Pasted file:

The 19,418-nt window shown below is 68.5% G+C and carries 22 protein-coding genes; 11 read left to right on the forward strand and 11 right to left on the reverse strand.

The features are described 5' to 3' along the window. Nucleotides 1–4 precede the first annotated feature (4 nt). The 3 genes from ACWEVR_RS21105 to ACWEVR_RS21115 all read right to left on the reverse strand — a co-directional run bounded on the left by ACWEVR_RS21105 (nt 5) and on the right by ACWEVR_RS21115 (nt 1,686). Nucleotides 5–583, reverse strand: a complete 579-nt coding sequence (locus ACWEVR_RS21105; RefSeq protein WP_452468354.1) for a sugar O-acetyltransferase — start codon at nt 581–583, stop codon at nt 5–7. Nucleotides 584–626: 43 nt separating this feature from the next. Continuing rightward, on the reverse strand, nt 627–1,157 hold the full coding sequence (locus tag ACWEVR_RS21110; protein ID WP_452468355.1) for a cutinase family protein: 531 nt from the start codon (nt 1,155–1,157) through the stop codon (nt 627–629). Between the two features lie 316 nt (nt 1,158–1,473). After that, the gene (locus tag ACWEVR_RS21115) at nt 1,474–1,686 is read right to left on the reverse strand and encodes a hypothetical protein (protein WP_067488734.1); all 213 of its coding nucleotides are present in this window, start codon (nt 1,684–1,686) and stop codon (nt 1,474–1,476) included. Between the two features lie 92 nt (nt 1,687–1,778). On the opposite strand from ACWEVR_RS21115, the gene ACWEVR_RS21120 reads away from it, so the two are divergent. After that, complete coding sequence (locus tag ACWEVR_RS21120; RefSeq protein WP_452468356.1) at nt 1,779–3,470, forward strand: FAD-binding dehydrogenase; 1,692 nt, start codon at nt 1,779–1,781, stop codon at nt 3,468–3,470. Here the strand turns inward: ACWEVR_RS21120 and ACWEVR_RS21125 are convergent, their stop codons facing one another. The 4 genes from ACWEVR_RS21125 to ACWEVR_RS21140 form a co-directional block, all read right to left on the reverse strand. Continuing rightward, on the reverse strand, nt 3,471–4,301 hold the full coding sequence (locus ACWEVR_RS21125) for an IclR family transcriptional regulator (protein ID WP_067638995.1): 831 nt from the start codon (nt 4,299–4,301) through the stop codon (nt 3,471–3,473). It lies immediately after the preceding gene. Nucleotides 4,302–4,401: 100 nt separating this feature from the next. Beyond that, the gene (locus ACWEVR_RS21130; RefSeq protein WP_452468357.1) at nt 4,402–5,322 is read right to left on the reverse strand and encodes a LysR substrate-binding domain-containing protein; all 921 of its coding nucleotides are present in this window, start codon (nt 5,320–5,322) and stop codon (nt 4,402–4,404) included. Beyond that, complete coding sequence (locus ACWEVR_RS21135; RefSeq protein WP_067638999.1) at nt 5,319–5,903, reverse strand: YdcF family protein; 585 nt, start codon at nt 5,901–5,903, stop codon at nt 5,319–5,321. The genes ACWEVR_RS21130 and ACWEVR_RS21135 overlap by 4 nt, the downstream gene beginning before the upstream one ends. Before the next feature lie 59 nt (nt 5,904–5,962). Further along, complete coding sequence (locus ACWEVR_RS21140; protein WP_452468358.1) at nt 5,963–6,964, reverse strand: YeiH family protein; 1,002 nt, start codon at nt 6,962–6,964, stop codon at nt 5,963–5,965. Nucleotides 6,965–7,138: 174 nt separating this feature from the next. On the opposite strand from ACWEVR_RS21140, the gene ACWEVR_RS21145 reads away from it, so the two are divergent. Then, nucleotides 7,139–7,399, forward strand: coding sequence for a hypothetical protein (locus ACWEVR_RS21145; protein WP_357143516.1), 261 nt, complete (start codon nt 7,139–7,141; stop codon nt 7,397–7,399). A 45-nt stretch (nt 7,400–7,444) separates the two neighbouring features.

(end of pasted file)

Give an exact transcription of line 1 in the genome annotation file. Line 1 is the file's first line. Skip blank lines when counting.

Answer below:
The 19,418-nt window shown below is 68.5% G+C and carries 22 protein-coding genes; 11 read left to right on the forward strand and 11 right to left on the reverse strand.